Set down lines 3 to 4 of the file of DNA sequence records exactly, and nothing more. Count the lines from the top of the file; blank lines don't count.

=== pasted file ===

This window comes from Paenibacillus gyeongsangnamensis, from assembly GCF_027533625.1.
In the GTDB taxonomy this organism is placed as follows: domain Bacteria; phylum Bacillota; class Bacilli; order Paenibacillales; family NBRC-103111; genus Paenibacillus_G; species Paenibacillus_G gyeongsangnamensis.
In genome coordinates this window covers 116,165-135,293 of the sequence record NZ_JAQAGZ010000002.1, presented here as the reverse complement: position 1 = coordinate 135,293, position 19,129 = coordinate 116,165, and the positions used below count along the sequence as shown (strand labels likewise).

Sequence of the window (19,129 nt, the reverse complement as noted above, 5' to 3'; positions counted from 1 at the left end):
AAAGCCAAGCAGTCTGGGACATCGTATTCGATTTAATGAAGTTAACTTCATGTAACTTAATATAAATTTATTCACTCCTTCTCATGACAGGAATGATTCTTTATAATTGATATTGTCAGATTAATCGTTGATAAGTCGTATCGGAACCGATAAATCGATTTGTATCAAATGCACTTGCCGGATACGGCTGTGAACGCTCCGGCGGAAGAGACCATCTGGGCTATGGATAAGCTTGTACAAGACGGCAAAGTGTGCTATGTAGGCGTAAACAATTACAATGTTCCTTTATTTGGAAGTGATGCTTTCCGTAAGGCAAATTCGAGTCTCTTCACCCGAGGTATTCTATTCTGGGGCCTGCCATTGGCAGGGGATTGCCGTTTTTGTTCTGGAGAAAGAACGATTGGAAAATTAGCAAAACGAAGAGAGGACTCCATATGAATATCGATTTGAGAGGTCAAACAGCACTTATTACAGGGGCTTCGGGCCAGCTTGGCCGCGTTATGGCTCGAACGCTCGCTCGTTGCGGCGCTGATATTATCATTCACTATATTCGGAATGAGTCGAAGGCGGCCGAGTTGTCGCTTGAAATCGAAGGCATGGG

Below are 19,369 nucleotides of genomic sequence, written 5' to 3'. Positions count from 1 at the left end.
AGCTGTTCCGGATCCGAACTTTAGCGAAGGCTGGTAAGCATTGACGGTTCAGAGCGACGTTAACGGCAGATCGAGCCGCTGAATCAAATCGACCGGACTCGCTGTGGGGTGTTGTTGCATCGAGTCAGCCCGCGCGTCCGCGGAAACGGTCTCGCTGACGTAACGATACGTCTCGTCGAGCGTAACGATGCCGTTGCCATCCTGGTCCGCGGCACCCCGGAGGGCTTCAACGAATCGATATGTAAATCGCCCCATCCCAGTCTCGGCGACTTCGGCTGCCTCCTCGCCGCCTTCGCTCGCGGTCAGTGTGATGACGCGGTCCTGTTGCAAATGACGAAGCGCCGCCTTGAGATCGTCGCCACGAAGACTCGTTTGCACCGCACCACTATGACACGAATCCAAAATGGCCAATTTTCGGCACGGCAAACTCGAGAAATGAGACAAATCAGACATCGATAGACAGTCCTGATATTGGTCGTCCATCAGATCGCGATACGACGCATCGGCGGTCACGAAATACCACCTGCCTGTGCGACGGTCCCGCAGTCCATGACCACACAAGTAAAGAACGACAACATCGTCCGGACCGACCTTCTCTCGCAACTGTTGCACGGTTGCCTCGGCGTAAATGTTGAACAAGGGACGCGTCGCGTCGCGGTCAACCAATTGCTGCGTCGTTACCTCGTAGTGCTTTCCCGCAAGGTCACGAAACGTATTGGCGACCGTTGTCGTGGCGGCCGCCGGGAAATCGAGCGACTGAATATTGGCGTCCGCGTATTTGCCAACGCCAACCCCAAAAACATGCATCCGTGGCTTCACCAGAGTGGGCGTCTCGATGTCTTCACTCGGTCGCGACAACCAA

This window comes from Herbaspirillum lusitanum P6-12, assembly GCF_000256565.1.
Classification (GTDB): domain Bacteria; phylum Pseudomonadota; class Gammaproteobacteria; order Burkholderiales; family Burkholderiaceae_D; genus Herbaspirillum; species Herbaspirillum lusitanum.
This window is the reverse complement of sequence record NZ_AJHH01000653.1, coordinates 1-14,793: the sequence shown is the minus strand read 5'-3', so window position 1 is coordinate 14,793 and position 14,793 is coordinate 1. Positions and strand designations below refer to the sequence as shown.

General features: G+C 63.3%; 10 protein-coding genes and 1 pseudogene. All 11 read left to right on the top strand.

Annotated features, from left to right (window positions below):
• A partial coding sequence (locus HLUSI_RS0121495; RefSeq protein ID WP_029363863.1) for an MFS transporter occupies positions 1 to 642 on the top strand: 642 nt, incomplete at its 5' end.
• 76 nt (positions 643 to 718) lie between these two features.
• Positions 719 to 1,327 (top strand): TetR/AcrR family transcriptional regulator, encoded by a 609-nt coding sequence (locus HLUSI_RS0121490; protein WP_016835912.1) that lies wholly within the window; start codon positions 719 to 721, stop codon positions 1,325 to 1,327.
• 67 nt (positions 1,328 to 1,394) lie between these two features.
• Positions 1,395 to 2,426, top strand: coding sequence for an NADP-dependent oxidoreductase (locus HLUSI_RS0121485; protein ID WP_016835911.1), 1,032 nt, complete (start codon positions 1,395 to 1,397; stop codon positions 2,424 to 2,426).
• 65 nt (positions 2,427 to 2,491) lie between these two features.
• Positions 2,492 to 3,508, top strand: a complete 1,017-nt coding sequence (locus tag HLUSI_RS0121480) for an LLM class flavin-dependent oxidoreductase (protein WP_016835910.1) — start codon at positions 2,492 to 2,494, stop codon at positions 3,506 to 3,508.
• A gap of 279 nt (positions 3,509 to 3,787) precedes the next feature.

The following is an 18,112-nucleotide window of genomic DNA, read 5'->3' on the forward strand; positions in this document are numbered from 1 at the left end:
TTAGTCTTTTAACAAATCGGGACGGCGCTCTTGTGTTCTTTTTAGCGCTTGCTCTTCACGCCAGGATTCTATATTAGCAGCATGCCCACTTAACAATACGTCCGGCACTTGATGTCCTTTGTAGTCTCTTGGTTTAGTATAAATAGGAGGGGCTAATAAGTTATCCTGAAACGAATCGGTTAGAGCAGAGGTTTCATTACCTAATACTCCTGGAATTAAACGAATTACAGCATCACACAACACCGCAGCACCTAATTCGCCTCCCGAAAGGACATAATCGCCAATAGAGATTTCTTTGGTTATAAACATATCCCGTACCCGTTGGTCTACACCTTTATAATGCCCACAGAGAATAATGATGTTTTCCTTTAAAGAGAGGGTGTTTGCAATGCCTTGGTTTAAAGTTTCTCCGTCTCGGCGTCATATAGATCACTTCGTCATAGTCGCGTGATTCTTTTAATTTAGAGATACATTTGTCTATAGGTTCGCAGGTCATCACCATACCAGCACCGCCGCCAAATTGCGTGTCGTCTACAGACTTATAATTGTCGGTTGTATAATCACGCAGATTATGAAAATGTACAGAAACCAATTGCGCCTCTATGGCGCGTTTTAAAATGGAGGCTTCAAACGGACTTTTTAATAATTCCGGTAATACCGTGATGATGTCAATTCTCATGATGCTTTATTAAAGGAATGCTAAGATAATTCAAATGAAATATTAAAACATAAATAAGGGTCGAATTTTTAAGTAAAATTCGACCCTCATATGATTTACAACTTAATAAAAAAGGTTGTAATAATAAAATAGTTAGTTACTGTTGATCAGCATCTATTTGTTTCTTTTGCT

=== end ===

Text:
In genome coordinates this window covers 116,165-135,293 of the sequence record NZ_JAQAGZ010000002.1, presented here as the reverse complement: position 1 = coordinate 135,293, position 19,129 = coordinate 116,165, and the positions used below count along the sequence as shown (strand labels likewise).

Sequence of the window (19,129 nt, the reverse complement as noted above, 5' to 3'; positions counted from 1 at the left end):